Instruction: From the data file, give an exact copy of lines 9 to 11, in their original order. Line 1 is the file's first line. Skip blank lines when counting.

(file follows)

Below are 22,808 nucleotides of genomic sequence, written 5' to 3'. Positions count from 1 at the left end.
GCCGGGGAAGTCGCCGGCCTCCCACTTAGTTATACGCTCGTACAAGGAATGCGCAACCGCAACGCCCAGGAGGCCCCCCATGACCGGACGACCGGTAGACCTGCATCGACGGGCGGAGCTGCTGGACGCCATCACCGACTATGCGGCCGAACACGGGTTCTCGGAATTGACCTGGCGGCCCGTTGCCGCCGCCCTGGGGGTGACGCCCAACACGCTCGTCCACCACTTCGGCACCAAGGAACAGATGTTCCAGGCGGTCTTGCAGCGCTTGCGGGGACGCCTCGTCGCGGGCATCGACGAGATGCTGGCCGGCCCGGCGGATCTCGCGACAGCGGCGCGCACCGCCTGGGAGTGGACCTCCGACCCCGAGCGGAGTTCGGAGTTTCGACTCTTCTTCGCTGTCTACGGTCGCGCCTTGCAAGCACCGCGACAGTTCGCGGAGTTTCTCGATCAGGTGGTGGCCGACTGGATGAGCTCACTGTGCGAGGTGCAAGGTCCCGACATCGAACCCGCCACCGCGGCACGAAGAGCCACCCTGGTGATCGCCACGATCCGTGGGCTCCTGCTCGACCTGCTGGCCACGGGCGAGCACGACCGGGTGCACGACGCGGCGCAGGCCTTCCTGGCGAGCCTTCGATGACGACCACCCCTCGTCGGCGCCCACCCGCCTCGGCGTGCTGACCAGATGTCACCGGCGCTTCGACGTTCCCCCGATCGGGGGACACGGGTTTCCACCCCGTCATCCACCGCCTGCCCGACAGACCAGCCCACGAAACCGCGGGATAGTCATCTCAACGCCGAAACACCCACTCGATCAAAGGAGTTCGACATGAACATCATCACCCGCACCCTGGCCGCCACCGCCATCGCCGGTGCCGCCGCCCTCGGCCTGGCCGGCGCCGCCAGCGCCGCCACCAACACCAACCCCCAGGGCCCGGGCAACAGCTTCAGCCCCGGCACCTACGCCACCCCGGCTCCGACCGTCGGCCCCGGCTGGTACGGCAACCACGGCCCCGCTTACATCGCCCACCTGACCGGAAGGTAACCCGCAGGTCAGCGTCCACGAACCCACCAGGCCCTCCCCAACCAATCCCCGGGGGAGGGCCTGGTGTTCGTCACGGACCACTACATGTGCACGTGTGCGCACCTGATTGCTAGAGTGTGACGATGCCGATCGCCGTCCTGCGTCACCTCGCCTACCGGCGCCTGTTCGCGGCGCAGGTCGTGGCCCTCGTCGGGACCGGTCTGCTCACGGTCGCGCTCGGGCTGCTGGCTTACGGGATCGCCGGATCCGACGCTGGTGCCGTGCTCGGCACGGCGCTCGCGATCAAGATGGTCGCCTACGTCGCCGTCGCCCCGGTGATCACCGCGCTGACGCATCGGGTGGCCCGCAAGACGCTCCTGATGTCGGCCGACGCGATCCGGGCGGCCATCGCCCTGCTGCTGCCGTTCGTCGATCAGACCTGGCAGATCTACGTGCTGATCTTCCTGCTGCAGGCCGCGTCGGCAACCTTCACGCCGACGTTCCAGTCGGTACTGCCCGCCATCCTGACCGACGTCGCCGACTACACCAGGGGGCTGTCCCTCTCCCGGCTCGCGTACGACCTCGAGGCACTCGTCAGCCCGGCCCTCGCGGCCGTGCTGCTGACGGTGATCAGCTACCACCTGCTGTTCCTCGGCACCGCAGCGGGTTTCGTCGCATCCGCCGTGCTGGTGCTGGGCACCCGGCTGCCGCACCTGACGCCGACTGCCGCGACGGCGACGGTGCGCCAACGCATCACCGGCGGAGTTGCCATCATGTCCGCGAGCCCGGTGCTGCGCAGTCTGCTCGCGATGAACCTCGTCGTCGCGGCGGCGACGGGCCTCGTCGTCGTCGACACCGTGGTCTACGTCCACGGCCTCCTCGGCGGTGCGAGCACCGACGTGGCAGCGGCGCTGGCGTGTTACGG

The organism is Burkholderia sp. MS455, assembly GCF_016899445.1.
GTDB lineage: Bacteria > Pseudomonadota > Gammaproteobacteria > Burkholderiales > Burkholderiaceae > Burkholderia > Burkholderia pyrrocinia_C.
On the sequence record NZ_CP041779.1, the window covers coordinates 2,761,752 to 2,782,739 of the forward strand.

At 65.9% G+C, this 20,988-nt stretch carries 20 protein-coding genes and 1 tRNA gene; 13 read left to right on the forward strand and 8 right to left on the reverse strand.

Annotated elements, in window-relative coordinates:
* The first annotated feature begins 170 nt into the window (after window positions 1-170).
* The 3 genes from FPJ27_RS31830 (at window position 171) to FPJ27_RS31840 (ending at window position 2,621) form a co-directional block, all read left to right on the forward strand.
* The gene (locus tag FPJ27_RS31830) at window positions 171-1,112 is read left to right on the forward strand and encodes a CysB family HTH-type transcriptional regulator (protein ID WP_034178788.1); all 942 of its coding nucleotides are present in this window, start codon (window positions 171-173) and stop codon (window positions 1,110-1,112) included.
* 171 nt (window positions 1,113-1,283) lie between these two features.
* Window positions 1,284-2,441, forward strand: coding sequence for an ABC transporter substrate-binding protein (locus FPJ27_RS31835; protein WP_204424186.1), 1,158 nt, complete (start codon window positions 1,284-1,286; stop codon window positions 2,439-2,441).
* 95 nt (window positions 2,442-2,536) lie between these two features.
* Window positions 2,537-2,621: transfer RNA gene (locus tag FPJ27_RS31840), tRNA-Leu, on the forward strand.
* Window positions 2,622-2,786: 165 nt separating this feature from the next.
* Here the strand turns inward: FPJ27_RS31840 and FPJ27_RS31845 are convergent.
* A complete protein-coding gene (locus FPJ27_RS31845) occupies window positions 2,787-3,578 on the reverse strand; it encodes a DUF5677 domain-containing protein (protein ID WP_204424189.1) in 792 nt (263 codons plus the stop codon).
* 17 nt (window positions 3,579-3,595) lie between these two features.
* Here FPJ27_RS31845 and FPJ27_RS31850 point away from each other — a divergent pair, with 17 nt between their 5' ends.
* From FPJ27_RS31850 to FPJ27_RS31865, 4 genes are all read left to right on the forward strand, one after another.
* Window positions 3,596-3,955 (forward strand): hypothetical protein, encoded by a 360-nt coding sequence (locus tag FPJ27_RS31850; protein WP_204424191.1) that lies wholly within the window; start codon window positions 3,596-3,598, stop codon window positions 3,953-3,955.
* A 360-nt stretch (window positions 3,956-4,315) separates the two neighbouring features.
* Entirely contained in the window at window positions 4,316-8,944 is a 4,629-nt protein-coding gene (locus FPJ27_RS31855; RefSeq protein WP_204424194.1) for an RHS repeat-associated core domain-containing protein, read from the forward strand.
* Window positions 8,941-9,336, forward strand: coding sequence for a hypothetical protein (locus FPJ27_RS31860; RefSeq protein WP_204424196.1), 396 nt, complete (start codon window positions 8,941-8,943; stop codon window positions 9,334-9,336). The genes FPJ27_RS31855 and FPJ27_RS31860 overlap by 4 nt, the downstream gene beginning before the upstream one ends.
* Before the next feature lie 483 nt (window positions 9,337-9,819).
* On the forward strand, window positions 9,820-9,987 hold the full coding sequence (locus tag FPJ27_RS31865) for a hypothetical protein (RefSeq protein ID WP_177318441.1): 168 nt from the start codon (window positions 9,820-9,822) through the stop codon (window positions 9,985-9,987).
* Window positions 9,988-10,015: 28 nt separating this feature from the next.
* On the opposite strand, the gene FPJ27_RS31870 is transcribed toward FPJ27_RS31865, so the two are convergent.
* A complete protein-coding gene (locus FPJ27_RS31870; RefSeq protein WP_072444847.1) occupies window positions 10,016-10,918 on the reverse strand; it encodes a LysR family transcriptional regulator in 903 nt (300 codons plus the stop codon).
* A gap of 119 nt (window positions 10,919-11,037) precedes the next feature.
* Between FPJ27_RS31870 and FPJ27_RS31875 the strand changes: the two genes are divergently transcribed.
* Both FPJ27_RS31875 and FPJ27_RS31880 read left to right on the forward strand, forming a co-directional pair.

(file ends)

* The 3 genes from FPJ27_RS31830 (at window position 171) to FPJ27_RS31840 (ending at window position 2,621) form a co-directional block, all read left to right on the forward strand.
* The gene (locus tag FPJ27_RS31830) at window positions 171-1,112 is read left to right on the forward strand and encodes a CysB family HTH-type transcriptional regulator (protein ID WP_034178788.1); all 942 of its coding nucleotides are present in this window, start codon (window positions 171-173) and stop codon (window positions 1,110-1,112) included.
* 171 nt (window positions 1,113-1,283) lie between these two features.